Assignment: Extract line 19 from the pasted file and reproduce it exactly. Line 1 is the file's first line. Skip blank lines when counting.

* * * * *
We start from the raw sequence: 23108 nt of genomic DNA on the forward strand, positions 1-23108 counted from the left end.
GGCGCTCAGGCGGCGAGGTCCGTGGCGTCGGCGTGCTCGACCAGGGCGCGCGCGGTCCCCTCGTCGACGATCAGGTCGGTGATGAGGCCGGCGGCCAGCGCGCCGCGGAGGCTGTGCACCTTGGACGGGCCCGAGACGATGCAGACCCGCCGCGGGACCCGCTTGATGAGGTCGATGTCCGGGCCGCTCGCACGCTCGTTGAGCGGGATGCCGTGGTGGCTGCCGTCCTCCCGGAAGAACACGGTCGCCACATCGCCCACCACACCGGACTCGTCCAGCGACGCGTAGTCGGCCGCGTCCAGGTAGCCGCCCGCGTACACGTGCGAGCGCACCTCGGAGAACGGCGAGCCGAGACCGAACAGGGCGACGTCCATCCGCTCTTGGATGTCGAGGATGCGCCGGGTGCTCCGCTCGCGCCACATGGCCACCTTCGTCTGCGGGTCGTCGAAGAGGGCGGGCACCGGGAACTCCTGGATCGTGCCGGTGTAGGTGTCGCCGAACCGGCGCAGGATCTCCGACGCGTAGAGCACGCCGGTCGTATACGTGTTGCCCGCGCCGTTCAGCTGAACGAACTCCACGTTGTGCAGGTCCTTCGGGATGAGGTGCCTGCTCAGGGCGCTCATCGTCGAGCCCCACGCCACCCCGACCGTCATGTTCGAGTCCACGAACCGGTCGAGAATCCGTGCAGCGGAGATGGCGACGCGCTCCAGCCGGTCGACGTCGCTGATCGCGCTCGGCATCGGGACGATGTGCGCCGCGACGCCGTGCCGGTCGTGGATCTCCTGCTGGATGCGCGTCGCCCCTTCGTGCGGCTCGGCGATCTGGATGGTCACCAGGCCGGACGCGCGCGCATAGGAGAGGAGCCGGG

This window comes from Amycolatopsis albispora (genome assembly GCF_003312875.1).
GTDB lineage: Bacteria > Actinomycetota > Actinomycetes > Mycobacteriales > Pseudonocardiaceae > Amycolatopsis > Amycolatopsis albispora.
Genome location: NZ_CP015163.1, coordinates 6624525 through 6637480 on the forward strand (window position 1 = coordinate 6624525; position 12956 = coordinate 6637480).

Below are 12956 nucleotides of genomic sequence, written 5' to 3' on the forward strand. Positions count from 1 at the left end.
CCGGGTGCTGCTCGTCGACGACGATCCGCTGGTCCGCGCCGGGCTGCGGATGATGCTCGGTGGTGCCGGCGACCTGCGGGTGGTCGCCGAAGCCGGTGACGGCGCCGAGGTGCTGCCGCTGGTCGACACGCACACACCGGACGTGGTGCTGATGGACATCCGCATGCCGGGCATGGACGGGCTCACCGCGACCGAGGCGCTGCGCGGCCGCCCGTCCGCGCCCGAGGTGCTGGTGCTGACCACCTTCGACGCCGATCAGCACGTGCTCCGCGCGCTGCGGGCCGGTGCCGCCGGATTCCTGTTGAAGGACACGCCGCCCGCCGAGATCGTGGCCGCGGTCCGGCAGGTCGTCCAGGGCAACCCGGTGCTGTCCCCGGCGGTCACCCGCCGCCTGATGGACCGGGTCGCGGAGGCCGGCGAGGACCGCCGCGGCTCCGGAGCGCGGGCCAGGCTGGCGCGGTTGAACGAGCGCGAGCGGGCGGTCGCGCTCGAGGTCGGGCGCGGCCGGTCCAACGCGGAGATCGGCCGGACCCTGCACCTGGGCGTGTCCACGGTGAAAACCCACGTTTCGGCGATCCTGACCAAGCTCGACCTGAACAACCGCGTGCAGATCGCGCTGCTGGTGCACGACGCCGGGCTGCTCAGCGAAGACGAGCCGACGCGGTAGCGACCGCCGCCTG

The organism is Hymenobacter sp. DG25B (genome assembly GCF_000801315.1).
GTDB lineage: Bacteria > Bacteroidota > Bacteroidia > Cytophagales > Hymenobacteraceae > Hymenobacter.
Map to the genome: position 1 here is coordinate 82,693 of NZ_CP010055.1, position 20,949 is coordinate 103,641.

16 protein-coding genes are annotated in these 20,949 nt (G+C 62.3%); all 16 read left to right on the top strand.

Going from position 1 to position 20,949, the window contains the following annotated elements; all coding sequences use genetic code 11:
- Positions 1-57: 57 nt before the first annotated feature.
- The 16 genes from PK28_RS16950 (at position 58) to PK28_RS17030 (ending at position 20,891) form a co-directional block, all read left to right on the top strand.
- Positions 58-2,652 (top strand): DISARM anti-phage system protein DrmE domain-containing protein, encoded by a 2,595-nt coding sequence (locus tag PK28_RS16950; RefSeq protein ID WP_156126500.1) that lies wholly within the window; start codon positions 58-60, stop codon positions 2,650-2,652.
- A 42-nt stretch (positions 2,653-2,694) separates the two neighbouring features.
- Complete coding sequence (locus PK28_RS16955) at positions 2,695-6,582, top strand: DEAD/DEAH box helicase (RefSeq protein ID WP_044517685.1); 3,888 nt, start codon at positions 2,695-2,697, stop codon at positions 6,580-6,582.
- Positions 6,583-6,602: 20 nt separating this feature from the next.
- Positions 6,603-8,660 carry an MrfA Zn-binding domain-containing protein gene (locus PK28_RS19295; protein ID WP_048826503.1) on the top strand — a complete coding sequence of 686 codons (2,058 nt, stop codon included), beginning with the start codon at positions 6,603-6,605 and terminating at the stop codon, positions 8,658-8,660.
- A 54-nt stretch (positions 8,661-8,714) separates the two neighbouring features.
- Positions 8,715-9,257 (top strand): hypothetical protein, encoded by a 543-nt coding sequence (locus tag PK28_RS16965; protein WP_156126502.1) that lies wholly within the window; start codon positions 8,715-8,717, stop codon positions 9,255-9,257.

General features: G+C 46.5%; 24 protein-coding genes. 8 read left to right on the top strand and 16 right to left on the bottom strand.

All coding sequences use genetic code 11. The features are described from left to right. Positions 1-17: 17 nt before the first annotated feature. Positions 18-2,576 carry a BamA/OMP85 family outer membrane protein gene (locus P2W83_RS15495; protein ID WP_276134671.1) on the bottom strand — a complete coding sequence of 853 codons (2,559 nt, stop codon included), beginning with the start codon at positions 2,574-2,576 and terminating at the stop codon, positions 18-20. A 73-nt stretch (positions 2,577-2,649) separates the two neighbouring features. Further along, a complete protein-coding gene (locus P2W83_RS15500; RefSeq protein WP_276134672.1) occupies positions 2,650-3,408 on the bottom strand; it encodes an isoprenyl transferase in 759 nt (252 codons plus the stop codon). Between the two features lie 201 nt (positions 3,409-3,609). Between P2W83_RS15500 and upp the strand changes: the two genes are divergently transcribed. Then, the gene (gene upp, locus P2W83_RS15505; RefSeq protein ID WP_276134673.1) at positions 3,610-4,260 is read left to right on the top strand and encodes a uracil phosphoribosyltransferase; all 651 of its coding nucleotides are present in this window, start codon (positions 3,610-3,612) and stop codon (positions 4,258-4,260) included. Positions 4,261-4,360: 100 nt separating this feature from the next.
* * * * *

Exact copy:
- Positions 6,603-8,660 carry an MrfA Zn-binding domain-containing protein gene (locus PK28_RS19295; protein ID WP_048826503.1) on the top strand — a complete coding sequence of 686 codons (2,058 nt, stop codon included), beginning with the start codon at positions 6,603-6,605 and terminating at the stop codon, positions 8,658-8,660.